The attorneys' contract, in our opinion, is akin to a separation agreement.   Thus, while attorneys in a separation agreement are not subject to the proportionality of services required under the Rules of Professional Conduct for contingency fees, Lewis's and Chatelain's contract uses language that manifests an objective intent to divide “fees earned.”   In that agreement, the attorneys divided “fees earned, both now and in the future․” With respect to the present fee, the trial court found that Chatelain “earned” a fee of $80,000.00 and that Chatelain earned no fees on the matter “other than the $80,000.00 referral fee.”   When interpreted against how attorneys “earn” contingency fees, the Lewis and Chatelain settlement is not ambiguous.   We find no error in the trial court's finding that Chatelain's earned fee was $80,000.00, and that the attorneys' contract governed the division of Chatelain's fee.

Lewis cites Mandell & Wright v. Thomas, 441 S.W.2d 841, 847 (Tex.1969) as authority for the proposition that he was entitled to his percentage of the $160,000.00 paid by the client in attorney's fees.   However, Thomas did not involve a contract dividing fees between attorneys;  instead, it resolved a disputed fee that a firm's client owed the firm under a contingency fee contract.  Id. at 843.   Further, in Thomas, the firm's summary judgment evidence favored the firm's contention that it had been discharged without good cause.  Id. at 847.   Lewis did not file a claim against his former client, as was the case in Thomas.   Lewis also did not file a claim against Provost & Umphrey.   Lewis failed to assert or prove that his former client did not have good cause to consent to the case's referral to Provost & Umphrey.   Thus, the issue before us does not concern a division of fees between a firm and its client;  rather, this case involves a division of fees between an employer and its former employee.   We conclude that Thomas does not support Lewis's contention that he is entitled to more than the amount awarded by the trial court's order.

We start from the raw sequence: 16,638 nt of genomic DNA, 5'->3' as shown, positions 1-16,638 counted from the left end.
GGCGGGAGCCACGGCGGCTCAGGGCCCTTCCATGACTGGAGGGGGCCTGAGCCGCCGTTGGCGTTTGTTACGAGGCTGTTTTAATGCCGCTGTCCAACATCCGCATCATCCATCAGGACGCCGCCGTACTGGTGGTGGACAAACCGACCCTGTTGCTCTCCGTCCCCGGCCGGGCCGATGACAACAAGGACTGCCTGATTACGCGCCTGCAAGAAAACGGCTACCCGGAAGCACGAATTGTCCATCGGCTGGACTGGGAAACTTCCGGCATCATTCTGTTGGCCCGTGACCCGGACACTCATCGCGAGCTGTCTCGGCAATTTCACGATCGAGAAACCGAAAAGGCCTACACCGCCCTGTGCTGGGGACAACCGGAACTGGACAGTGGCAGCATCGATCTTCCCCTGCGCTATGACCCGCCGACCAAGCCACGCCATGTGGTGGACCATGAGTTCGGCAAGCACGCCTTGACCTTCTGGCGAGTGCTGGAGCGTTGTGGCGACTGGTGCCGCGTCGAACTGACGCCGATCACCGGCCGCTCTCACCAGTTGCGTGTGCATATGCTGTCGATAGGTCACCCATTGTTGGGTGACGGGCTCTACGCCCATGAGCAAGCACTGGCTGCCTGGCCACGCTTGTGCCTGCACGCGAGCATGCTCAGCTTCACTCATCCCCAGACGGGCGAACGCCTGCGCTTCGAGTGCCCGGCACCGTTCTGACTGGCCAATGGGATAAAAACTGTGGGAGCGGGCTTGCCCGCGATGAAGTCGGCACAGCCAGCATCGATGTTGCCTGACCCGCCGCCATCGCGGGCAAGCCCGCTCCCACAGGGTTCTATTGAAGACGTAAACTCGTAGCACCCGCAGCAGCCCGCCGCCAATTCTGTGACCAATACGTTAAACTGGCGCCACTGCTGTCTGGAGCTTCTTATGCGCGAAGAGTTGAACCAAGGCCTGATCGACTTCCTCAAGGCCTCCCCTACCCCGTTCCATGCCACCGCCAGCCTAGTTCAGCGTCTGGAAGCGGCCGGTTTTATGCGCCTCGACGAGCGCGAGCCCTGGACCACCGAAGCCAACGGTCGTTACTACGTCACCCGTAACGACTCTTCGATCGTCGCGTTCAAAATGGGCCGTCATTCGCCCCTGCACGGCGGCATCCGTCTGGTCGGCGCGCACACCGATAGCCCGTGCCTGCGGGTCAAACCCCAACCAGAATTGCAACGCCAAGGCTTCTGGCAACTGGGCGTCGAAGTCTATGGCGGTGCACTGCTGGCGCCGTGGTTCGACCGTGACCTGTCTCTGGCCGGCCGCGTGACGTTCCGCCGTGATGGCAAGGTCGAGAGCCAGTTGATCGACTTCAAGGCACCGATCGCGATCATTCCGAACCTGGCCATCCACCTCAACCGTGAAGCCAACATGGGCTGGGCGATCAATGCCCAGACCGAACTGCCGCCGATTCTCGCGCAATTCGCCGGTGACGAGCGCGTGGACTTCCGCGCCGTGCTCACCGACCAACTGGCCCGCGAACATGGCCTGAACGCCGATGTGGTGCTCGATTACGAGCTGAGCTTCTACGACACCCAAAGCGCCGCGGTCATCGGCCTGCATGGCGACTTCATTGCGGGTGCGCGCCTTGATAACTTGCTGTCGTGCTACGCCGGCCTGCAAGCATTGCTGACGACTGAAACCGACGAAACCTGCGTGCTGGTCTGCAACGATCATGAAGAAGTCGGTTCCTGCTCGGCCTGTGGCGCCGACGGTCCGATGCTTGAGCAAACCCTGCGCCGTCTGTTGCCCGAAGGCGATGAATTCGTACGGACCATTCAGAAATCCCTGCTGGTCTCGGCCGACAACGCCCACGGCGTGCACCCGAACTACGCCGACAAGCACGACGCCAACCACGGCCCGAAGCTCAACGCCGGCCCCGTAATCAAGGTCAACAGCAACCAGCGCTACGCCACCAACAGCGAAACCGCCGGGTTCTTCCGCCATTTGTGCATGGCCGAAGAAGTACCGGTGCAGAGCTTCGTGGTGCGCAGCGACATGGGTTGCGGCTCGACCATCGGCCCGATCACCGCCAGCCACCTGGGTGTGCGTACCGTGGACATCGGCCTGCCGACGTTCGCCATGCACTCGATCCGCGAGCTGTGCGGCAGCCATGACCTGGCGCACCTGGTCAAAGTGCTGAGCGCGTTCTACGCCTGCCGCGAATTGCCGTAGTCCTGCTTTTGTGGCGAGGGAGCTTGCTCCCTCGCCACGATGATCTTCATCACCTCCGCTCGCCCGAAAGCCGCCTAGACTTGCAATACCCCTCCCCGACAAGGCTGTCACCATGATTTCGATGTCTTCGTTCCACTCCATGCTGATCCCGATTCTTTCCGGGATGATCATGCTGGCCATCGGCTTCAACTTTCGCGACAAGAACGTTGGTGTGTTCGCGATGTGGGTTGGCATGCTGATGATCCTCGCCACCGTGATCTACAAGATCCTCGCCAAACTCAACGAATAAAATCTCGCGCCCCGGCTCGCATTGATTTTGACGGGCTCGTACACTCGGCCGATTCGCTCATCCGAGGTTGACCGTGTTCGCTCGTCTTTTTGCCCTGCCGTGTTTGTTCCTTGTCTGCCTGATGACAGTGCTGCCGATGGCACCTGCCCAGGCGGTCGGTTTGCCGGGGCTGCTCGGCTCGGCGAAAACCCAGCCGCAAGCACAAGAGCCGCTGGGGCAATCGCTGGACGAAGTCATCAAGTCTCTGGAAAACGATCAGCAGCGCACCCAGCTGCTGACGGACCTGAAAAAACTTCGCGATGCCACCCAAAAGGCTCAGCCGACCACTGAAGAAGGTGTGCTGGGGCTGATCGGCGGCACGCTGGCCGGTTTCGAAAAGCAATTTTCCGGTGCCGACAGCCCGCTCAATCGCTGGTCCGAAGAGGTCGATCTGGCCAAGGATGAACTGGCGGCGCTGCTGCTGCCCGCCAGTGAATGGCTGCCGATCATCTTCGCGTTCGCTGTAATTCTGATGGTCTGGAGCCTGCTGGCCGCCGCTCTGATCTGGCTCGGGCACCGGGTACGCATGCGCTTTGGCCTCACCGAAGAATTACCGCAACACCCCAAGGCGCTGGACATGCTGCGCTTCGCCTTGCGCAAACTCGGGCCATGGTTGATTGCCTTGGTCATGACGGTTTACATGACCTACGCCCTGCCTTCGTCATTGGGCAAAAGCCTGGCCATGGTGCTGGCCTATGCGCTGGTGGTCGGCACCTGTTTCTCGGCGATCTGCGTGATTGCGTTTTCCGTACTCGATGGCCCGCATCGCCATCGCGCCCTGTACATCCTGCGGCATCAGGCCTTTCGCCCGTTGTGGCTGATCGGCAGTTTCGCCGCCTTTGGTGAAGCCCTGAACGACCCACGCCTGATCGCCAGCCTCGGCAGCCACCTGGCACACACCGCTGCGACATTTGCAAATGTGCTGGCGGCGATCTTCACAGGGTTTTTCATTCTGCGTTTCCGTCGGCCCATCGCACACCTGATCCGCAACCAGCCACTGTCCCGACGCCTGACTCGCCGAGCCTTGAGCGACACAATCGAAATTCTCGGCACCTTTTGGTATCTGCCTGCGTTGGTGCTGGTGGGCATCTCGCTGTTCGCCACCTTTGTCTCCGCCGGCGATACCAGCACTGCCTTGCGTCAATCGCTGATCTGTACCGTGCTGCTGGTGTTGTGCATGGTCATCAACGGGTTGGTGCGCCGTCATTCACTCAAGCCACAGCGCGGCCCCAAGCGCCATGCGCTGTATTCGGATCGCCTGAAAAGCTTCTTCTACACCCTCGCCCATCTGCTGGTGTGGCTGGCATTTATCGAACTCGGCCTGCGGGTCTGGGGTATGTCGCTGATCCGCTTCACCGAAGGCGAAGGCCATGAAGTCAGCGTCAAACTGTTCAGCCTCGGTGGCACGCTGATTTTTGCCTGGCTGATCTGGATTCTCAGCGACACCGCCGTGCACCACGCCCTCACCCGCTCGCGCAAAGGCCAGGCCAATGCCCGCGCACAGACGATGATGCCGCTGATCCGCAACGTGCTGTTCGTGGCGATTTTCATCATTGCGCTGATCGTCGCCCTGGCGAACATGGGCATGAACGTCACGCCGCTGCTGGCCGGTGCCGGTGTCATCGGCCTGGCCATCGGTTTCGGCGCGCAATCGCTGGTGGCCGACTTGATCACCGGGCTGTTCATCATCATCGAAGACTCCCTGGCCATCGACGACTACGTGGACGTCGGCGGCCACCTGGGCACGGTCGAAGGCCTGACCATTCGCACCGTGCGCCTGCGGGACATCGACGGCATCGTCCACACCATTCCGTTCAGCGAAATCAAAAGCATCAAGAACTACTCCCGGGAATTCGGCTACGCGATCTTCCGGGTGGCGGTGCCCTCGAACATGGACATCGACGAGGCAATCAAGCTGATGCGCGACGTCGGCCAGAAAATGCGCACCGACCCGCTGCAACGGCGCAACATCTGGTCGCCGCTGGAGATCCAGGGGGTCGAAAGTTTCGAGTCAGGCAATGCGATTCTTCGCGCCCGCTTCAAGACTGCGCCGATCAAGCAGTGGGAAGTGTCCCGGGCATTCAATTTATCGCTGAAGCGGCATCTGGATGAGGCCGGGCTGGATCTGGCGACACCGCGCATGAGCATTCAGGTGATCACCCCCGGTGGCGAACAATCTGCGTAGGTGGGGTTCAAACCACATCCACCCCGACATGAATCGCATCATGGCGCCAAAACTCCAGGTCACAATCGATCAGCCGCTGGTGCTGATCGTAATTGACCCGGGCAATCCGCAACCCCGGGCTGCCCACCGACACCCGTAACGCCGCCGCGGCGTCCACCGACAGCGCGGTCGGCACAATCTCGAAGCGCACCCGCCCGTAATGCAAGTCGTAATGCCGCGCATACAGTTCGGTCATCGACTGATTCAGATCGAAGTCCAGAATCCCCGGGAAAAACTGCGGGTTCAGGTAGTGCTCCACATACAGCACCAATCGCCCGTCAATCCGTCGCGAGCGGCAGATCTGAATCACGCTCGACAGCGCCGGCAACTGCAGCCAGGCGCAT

Holding

The trial court interpreted an unambiguous contract and divided the fees between the two attorneys based upon their written agreement.   We overrule Lewis's sole issue and affirm the trial court's summary judgment order.2

AFFIRMED.

FOOTNOTES

1.   Rule 11 of the Texas Rules of Civil Procedure requires that agreements touching any pending suit must be in writing, signed and filed as part of the record, or made in open court and entered of record.   Lewis did not contend at trial, and does not contend on appeal, that the Rule 11 Agreement was not filed or made in open court and entered of record.

2.   We decline to find that Lewis's appeal is frivolous, as requested by Chatelain.   See Tex.R.App. P. 45.   While we do not agree with Lewis's interpretation of the Rule 11 Agreement, Chatelain does not cite controlling authority interpreting the term “fees earned.”   In the absence of such authority, we decline to hold that the appeal is frivolous.

HOLLIS HORTON, Justice.